Last week in this spot I wrote about some wonderful historical pictures.
Many of the shots can be found on the Web either through the Los Angeles Public Library, UCLA or at fototeka.com, an art site devoted to ancient LAPD crime scene photos.
There’s a reason I’m writing about these photos again this week: I made a mistake describing my favorite one of the bunch.
The picture in question, shot in 1921, depicts a funeral procession for a 106-year-old man. Santo Juncio’s casket is being escorted just beyond the walls of an unrestored San Gabriel Mission.
A group of cars is parked alongside a dirt path next to the mission. I described the cars as Model A’s.
They were, in fact, Model T’s.
Almost 100 years later, that doesn’t seem like a huge distinction. But to several of you who called, wrote and e-mailed me it was a glaring error.
Here’s an example, written by Bill Ruh of Montclair:
“The Ford Model A was not around in 1921. Ford did(n’t) produce the Model A until late 1927. The cars had to be the Ford Model T. The Model T speaks even more volumes about the photo – the first mass-production motor car along the final road of a man who was born when all humans relied on horses.”
Couldn’t have said it better myself.
A couple others were less complimentary. And, quite honestly, I should know better.
In case you didn’t know, or if I haven’t said so before, I was born in Detroit and have lived most of my life on the Los Angeles freeway system.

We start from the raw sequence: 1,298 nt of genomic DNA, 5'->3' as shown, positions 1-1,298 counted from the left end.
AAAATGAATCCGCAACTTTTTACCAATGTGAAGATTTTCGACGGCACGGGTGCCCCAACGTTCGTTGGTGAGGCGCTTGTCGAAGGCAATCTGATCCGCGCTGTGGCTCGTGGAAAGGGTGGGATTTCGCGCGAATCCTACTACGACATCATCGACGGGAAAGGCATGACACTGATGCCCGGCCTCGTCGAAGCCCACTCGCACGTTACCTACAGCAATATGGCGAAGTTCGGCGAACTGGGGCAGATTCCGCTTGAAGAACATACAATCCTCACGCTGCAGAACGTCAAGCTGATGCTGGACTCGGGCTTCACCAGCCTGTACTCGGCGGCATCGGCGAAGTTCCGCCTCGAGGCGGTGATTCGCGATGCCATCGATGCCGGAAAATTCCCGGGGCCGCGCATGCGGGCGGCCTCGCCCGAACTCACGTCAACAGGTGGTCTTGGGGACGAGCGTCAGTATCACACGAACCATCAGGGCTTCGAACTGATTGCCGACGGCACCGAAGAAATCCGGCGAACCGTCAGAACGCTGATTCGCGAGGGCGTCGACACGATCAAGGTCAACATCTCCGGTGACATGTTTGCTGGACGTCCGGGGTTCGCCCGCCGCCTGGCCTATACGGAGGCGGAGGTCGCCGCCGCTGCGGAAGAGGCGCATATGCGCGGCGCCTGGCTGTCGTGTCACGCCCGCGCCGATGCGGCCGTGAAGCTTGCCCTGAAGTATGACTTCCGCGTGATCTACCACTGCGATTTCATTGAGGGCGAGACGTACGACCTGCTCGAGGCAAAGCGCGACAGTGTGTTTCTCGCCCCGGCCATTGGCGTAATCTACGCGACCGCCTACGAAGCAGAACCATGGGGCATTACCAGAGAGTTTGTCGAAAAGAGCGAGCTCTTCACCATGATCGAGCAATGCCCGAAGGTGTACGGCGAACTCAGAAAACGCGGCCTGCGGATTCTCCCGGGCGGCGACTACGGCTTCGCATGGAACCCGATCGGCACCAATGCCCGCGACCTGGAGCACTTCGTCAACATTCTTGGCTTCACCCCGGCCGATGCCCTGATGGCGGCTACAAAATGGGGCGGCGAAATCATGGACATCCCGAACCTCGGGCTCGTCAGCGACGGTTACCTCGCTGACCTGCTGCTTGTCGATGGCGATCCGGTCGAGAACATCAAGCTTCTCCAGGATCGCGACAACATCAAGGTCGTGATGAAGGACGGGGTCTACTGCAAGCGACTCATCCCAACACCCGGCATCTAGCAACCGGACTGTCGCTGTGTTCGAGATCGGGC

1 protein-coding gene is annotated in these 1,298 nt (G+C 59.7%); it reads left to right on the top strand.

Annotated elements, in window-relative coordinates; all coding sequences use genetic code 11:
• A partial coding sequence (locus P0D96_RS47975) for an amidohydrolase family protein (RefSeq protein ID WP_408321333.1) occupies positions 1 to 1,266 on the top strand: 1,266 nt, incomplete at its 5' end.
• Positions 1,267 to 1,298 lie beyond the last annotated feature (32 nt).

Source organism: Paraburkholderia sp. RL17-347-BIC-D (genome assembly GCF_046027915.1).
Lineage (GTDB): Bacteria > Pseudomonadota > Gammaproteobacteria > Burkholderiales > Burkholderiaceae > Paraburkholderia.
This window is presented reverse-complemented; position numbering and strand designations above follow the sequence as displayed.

By default, the American automotive industry is in my blood, and I should know the entire history of Henry Ford, assembly lines and how the Model T’s DNA runs through the cars we drive today.
So, excuse the mistake. By the way, there’s a great Detroit photo Web site called “Ruins of Detroit.” Take a look; you’ll be glad you live here.
Since we are on the subject of these wonderful archives, I can take the time to point out a few other Los Angeles-area photos that are quite interesting.
This past week has been filled with talk about the possibility of billionaire developer Ed Roski Jr. bringing professional football back to Los Angeles by building a stadium in Industry.
A search of “pro football” in the public library archive went as far back as 1927.
None of them mention Industry, but there is a great 1944 photo of a guy named Roy
“Bullet” Baker, a USC left halfback who racked up 107 yards in the 1923 Rose Bowl – the first played in the “new” stadium.
Roski’s proposed stadium will be built where the 57 and the 60 freeways come together. A search of the library archive for “Pomona Freeway” revealed a 1969 shot titled “Pomona Freeway Mudslide.”
Here’s the caption:
“Mudslide covering all eastbound and two of the westbound lanes of the Pomona Freeway, 2 1/2 miles east of Pico Rivera.”
What’s fascinating about the shot is that there is a car atop the massive pile of mud. The car has obviously been pushed from the fast lane into oncoming traffic.
I tried hard to figure out the make and model of the car, but no such luck.
One thing for certain: it’s not a Model T.